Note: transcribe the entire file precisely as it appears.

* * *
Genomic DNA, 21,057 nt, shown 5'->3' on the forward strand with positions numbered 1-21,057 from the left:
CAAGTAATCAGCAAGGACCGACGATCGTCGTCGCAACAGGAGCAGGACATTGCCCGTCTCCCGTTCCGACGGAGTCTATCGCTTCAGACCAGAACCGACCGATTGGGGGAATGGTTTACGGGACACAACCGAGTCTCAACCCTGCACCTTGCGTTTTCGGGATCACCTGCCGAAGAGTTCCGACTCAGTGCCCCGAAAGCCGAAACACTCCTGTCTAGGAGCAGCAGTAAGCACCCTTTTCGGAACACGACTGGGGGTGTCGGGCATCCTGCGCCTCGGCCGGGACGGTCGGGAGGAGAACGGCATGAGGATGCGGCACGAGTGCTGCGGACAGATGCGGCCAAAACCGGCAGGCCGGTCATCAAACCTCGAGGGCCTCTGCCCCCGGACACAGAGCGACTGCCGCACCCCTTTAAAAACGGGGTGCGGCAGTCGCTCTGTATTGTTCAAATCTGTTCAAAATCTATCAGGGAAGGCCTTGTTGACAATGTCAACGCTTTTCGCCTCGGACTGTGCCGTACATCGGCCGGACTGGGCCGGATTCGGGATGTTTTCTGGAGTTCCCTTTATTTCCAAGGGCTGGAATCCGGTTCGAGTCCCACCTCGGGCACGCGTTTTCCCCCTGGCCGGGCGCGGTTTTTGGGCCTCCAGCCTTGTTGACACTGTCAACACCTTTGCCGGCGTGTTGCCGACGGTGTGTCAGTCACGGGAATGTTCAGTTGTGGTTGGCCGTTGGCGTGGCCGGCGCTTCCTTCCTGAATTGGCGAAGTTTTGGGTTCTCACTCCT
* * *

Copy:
Genomic DNA, 21,057 nt, shown 5'->3' on the forward strand with positions numbered 1-21,057 from the left:
CAAGTAATCAGCAAGGACCGACGATCGTCGTCGCAACAGGAGCAGGACATTGCCCGTCTCCCGTTCCGACGGAGTCTATCGCTTCAGACCAGAACCGACCGATTGGGGGAATGGTTTACGGGACACAACCGAGTCTCAACCCTGCACCTTGCGTTTTCGGGATCACCTGCCGAAGAGTTCCGACTCAGTGCCCCGAAAGCCGAAACACTCCTGTCTAGGAGCAGCAGTAAGCACCCTTTTCGGAACACGACTGGGGGTGTCGGGCATCCTGCGCCTCGGCCGGGACGGTCGGGAGGAGAACGGCATGAGGATGCGGCACGAGTGCTGCGGACAGATGCGGCCAAAACCGGCAGGCCGGTCATCAAACCTCGAGGGCCTCTGCCCCCGGACACAGAGCGACTGCCGCACCCCTTTAAAAACGGGGTGCGGCAGTCGCTCTGTATTGTTCAAATCTGTTCAAAATCTATCAGGGAAGGCCTTGTTGACAATGTCAACGCTTTTCGCCTCGGACTGTGCCGTACATCGGCCGGACTGGGCCGGATTCGGGATGTTTTCTGGAGTTCCCTTTATTTCCAAGGGCTGGAATCCGGTTCGAGTCCCACCTCGGGCACGCGTTTTCCCCCTGGCCGGGCGCGGTTTTTGGGCCTCCAGCCTTGTTGACACTGTCAACACCTTTGCCGGCGTGTTGCCGACGGTGTGTCAGTCACGGGAATGTTCAGTTGTGGTTGGCCGTTGGCGTGGCCGGCGCTTCCTTCCTGAATTGGCGAAGTTTTGGGTTCTCACTCCT